Wells Fargo & Co. is investing in a major upgrade of its online applications for corporate banking customers in an effort to make the Web-based services easier to use. Analysts said the project is part of a trend that’s helping to push IT spending upward in the entire wholesale banking industry.
Steve Ellis, executive vice-president of Wells Fargo’s wholesale services group, this week said the upgrade of the 4-year-old Commercial Electronic Office (CEO) online service began on a pilot basis in December and will start to go live over the next several months. But he added that the upgrade is expected to take up to two years to complete.
Wells Fargo is using BEA Systems Inc.’s WebLogic at the presentation level to port back-end applications to the home page for presentation to business customers.
Currently Wells Fargo is rolling out an internal version of CEO for its employees, to give them a more consolidated view of customer data.
CEO is used by about 140,000 end users at Wells Fargo’s corporate clients to view account information and bank statements and to access money-transfer services and an automated clearinghouse that processes about US$6 trillion in electronic payments annually.
Wells Fargo is upgrading CEO and installing WebLogic to tie together disparate applications and create integrated business processes and data workflows. “We are an information-rich company, but there’s so much information that it’s sometimes hard to find what you need,” Ellis said. “So we’re grabbing it and pushing it upfront to the person who needs it, so they can do their job faster.”
For example, BEA’s software will enable users to access business systems directly from the CEO home page. Users will also be able to tailor the online service to fit their business needs, and Ellis said the new system will include built-in workflow applications and IT security features such as end-user authentication.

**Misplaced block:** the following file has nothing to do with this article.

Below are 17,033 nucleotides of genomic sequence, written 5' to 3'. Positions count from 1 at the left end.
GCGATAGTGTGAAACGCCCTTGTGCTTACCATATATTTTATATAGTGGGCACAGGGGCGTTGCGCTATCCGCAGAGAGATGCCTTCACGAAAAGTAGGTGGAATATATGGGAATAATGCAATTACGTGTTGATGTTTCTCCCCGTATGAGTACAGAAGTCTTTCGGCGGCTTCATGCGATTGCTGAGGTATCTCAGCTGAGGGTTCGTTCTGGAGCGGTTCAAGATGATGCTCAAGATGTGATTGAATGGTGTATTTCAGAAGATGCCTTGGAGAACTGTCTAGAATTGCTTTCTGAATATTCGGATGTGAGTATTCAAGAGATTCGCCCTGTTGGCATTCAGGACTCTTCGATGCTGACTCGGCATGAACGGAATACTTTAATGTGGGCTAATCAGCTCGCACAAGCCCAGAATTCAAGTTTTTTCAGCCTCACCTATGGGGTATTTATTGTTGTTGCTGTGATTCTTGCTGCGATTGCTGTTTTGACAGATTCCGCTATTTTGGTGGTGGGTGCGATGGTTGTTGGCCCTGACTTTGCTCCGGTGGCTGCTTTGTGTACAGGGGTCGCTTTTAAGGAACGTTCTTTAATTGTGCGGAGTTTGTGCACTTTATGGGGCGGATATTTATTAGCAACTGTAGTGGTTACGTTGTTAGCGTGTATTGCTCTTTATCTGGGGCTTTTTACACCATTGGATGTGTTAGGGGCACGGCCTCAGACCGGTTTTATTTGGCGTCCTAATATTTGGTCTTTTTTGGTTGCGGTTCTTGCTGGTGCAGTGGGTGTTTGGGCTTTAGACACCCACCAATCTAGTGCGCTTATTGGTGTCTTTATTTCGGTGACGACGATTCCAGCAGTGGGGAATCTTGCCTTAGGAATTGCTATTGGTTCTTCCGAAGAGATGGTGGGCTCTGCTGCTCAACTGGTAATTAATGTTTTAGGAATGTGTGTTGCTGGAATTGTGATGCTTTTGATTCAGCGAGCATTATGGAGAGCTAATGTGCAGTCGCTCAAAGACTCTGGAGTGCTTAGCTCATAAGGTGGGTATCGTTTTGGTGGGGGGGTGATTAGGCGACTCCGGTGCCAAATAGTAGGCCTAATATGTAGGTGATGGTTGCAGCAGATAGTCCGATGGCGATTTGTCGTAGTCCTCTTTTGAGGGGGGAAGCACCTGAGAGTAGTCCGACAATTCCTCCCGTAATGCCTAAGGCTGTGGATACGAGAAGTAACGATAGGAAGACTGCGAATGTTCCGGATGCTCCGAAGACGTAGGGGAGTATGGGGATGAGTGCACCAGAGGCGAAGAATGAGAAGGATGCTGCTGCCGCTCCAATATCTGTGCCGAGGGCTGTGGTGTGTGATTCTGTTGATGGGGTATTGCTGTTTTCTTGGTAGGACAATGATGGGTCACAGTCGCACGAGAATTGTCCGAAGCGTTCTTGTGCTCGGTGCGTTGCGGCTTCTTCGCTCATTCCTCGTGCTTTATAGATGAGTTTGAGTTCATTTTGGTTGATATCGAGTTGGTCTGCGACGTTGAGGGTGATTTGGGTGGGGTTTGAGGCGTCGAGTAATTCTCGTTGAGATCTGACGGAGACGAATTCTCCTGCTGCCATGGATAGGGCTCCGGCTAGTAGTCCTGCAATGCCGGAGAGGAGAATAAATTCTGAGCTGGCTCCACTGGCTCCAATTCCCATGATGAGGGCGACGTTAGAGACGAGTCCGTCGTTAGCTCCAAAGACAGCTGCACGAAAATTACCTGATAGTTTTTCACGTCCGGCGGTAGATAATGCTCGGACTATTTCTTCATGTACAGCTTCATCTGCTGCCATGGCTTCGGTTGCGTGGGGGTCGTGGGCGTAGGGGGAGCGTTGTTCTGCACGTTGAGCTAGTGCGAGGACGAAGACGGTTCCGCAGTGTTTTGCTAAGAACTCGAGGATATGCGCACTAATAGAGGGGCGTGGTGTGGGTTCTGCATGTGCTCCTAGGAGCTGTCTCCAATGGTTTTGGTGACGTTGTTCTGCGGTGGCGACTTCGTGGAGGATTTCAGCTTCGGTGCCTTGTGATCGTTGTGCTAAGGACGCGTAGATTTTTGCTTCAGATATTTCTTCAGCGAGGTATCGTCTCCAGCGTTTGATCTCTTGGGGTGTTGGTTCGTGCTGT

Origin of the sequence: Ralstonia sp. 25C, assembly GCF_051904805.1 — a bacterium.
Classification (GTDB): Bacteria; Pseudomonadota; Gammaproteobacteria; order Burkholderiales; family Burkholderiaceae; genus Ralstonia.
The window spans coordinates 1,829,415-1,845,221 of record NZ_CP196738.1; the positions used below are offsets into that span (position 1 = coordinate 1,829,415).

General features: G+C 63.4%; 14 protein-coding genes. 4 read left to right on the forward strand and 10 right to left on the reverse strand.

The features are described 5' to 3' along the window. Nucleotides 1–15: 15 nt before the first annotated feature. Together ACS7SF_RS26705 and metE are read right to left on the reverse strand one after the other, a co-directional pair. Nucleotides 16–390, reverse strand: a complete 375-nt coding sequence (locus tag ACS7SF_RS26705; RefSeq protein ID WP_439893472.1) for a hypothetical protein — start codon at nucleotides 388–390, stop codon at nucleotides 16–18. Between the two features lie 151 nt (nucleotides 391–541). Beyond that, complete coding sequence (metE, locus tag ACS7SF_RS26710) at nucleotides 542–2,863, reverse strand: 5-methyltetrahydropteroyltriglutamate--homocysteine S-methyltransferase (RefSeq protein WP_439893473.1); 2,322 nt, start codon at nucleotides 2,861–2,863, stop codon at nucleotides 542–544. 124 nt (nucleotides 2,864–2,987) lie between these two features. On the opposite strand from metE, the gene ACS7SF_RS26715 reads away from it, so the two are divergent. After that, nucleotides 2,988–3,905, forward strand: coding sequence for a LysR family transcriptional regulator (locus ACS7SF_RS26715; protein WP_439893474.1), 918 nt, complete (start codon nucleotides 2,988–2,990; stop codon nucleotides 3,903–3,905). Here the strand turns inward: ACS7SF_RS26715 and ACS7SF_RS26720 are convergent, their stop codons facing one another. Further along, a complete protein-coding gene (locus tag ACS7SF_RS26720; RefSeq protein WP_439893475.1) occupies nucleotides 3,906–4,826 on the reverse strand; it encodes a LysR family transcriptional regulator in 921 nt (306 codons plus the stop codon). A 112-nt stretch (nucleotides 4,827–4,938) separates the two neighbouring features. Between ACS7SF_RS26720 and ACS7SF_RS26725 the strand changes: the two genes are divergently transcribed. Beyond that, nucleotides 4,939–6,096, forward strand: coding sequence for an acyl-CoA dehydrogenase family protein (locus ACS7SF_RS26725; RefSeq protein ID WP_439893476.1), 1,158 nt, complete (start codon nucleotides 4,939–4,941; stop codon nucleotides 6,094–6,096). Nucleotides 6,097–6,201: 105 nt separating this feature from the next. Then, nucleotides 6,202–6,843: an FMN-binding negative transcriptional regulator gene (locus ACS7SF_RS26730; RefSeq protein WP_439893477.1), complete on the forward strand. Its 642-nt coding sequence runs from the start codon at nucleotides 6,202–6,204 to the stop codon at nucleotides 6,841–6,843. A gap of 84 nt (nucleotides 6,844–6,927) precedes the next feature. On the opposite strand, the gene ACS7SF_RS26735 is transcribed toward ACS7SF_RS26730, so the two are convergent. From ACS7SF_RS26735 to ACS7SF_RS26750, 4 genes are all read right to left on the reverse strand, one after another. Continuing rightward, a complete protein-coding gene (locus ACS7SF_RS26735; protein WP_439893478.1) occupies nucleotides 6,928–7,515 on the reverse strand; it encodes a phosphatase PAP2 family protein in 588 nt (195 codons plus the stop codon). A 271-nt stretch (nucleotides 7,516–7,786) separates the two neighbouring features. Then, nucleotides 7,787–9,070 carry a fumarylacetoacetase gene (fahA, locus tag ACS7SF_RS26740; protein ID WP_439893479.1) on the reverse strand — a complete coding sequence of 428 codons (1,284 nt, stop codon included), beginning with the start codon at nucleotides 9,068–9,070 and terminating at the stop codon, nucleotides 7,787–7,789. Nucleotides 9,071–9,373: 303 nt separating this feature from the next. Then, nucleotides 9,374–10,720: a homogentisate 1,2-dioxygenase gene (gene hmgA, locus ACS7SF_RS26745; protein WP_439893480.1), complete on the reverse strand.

Ellis wouldn’t disclose the total cost of the upgrade, but he said that putting the budget “in the millions would be low. It was a big project.” He added that San Francisco-based Wells Fargo got a return on its investment within a year of completing the original CEO rollout and expects no less than that from the ongoing upgrade.
The wholesale banking industry has traditionally lagged far behind retail banks in deploying Web-based applications and other leading-edge technologies, according to Lee Kidder, an analyst at TowerGroup in Needham, Mass.
Wholesale banking has become an increasingly volatile business because of a 15 per cent drop in demand for commercial loans over the past three years, TowerGroup said in a report released last November. It also reported that once-loyal corporate customers now shop around for the best financing deals and are demanding better service and Internet-based technology from banks.
But TowerGroup predicted in the report that after years of IT spending stagnation, U.S. wholesale banks will increase their overall technology investments by six per cent this year compared with 2003.
Kidder said four issues are driving the expected increase: cost-cutting through more business automation, compliance with new risk management and corporate governance regulations, the need to find additional revenue sources, and a push to better integrate back-office systems.
“You can’t do effective cost-cutting or effective customer relationship management or risk management unless you have a systems landscape that is well integrated,” Kidder said.